Just beyond the hospital there is a big chain grocery store, the Comercial Mexicana. I went to their pharmacy, and the woman who helped me there was a treasure. When she didn’t have my prescription in 5mg, she looked it up and said it was no longer available in that size in Mexico.

She suggested that I go back to the doctora and get a prescription for 10mg, which is widely available. I explained that I was really only taking 2 or 2.5 mg, and cutting 10mg 4 ways might not be very accurate. She grasped that before I had finished stumbling around in Spanish to say it, and pulled out a much newer version of a book the doctora had looked something up in — probably a Mexican equivalent to our PDR — and found that there was another brand which came in 5mg and was the same thing. She was out of stock, but expected to get more tomorrow after 11.

I asked her advice on a matter of etiquette. Did I need to wait in line all over again in the hallway for the doctora, or could I ask the next person in line if I could pop in for a minute? She said I could. I was glad, because when I got back there, the line was a good bit longer. The next person in line did say it was okay, so I popped in and the doctora exchanged my useless prescription for a new one. She commented that it would actually be better because there were twice as many pills in the box for the other brand.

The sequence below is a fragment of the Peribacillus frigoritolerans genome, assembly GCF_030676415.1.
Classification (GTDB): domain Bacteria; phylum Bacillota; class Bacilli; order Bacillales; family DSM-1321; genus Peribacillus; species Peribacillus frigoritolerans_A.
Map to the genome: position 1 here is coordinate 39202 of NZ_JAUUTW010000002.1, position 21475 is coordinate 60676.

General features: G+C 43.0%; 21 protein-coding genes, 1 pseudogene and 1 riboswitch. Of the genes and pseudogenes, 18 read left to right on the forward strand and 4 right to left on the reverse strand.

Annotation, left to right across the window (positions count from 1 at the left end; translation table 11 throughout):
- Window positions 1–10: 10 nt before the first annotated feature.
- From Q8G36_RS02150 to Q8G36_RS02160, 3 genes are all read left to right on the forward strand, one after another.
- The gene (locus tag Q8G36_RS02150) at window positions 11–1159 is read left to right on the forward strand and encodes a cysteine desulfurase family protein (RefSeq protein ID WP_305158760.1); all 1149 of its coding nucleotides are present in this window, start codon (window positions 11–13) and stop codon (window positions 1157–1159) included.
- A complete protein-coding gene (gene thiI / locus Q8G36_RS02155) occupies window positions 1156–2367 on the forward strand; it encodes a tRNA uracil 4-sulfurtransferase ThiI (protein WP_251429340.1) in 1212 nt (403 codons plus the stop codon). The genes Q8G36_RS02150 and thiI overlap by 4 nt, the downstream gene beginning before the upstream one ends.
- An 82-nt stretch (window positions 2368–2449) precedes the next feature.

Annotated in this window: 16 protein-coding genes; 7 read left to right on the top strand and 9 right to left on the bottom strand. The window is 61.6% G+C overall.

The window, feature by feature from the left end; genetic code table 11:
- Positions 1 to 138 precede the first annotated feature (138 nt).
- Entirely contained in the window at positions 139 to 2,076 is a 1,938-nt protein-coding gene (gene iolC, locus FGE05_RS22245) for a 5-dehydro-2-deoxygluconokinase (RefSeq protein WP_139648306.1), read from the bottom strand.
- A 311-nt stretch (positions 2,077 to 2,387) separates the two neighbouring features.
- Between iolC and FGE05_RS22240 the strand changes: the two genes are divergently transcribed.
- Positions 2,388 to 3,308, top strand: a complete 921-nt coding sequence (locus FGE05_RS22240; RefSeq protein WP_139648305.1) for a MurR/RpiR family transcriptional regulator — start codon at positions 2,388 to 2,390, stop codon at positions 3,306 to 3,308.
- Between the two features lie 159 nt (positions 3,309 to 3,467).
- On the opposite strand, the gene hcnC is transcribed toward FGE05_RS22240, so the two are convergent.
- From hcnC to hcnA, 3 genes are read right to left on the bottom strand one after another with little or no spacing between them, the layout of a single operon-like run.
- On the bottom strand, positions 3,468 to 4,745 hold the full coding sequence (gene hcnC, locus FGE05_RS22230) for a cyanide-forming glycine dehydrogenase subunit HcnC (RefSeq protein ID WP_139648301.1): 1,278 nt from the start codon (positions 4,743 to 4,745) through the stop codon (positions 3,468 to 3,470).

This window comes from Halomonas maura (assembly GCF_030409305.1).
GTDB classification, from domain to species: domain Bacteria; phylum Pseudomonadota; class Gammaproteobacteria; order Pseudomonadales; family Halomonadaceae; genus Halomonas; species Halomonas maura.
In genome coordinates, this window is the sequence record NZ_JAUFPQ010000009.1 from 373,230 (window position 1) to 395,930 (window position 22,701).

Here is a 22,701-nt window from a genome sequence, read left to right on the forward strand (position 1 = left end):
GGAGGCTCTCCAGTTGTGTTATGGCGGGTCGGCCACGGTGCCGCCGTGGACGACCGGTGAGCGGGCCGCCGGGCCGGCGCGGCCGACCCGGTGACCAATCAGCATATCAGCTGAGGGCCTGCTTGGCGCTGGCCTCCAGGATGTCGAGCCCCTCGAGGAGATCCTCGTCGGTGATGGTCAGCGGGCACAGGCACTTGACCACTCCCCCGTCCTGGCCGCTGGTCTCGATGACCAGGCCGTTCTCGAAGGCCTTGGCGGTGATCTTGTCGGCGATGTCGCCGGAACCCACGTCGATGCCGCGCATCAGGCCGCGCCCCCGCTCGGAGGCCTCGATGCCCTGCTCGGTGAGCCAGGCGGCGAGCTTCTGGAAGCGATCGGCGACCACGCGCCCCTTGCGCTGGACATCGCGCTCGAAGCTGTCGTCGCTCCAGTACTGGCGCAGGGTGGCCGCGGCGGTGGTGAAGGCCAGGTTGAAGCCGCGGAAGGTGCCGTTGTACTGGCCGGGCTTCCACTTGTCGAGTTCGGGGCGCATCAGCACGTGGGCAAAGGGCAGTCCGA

So I have my prescription. And one of these days, I’m sure it will get filled.

[Update: I went back to the pharmacy, encountered a woman as curt as the other had been helpful, and had my prescription in hand in three minutes for a price of about $16 US.]

I must say I am impressed with how efficiently this system provides basic and affordable health care. My price for the visit was 50 pesos, but there was a sign in the hall that the cost of a consultation was 20 pesos. I think that the doctora said that I was paying more because it was required for a controlled substance prescription — this was one of those times when I would have had to question her more to be sure that I had understood her Spanish, and it didn’t matter enough to me to do so. If Mexico has many more simple doctor’s offices with inexpensive visits, we could sure learn something! If I had had anything more complicated to explain, I would have sought out a doctor who spoke English.